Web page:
Search This Blog


Legislature has tools to resist gubernatorial intrusion

Falling well within the feel-good, do-nothing category of legislation confronting Louisiana is state Rep. Troy Hebert’s HB 547, which starting in 2007 would prevent the governor, governor-elect, or candidates from trying to influence the selection of legislative leaders. It would be enforced through the Board of Ethics, which could levy a penalty of up to $10,000. Earlier this week, it passed committee.

It would be counterproductive to engage in an extended explanation of the inability to enforce the bill if it became law, but that would detract from the larger issue that, rather than circumscribing the robustness of the political process, if the Legislature really wanted to prevent executive branch influence in its leadership, it simply could take matters into its own hands under its present powers.

Currently, the governor uses certain tools of leverage to try to direct the legislature. For example, with her power to utilize the line item veto, a governor can use it to excise spending items, especially of the capital budget variety, that would accrue to the constituents of a legislator’s district. That is, if these requests even got there; essentially, the capital budgeting procedure puts it squarely under the power of the governor.

R.S. 39:101(A) provides that capital outlay requests must be submitted by state agencies to the division of administration and by local government agencies through their appropriate state legislators no later than November 1 of each year. By Mar. 1 of the next year, from these sources the governor decides which projects are to be included in the capital outlay budget and included in the capital outlay bill presented to the legislature for the regular session each year.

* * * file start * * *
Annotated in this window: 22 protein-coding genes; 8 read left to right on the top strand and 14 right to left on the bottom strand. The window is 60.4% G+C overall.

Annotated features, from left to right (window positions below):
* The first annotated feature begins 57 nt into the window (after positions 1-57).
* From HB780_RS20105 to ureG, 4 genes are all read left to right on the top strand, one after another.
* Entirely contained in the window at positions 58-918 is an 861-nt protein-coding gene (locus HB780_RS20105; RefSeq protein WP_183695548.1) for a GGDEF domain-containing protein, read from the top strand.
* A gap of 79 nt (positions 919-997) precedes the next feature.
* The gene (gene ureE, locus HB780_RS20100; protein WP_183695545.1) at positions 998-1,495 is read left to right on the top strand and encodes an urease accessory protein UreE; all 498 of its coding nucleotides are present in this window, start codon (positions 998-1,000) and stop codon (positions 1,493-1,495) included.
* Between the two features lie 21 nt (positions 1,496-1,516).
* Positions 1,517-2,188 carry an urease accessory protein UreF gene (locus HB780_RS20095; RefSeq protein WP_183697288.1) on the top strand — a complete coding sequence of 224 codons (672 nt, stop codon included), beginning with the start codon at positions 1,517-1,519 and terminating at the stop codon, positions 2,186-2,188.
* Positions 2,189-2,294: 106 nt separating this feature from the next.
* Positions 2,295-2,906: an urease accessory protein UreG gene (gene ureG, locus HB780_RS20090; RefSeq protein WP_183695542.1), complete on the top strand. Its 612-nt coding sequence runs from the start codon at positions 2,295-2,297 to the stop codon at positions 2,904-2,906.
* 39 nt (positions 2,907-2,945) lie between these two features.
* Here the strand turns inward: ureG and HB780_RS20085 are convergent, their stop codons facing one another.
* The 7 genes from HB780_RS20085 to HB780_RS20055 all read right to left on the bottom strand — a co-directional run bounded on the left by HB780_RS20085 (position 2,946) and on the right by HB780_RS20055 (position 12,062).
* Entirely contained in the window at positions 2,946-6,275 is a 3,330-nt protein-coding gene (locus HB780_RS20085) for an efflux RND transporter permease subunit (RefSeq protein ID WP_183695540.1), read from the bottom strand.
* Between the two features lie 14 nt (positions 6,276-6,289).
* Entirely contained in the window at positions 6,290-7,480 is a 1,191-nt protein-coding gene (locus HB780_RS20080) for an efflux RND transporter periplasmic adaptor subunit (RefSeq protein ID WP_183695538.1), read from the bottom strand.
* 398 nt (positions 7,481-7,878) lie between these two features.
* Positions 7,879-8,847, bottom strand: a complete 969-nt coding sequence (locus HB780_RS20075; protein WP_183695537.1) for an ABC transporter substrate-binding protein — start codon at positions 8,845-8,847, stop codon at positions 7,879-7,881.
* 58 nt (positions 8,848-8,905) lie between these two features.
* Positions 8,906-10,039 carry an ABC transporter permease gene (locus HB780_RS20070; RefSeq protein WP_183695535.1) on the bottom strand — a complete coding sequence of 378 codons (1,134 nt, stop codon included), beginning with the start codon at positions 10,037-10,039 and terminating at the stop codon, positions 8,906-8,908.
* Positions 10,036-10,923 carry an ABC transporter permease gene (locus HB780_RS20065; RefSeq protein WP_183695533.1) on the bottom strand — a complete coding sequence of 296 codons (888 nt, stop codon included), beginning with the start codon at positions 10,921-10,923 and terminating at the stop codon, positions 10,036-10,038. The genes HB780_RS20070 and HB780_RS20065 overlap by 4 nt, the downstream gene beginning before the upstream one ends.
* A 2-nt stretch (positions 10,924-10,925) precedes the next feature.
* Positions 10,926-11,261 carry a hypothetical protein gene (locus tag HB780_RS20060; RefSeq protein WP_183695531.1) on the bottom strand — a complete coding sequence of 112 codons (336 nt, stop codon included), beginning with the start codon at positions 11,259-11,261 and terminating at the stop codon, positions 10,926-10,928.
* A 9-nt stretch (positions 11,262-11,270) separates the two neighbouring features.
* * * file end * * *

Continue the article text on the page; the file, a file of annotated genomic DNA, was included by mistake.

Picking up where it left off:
In essence, the legislature has given the governor this power of choosing at the start. If it wanted to control this gubernatorial power, it would just change he law mandating this instead of adding new ones. Further, it could resist line item vetoes at the end by overriding them.

When reviewing the state Constitution, it becomes clear that the governor has few formal tools to leverage enough power over the Legislature to dictate its leadership (as she currently does informally, by letting it know who she prefers, and then they meekly fall into line). But even recently, it has defied the governor, as it did in the last couple of years of former Gov. Buddy Roemer’s administration when it threw out his handpicked designees and went with their own.

Again, if legislators were serious about this, they simply would exercise their own legal and constitutional powers of their body to correct the situation. More regulation of the matter is inefficient and inelegant in a democracy of separated powers.

No comments: